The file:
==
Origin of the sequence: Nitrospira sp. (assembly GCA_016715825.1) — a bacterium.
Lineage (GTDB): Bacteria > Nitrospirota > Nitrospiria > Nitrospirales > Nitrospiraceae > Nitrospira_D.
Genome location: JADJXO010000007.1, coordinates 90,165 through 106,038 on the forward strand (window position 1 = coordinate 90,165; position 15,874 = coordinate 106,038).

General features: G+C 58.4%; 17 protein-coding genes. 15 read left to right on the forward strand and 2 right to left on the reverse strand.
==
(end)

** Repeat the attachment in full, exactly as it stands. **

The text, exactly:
Origin of the sequence: Nitrospira sp. (assembly GCA_016715825.1) — a bacterium.
Lineage (GTDB): Bacteria > Nitrospirota > Nitrospiria > Nitrospirales > Nitrospiraceae > Nitrospira_D.
Genome location: JADJXO010000007.1, coordinates 90,165 through 106,038 on the forward strand (window position 1 = coordinate 90,165; position 15,874 = coordinate 106,038).

General features: G+C 58.4%; 17 protein-coding genes. 15 read left to right on the forward strand and 2 right to left on the reverse strand.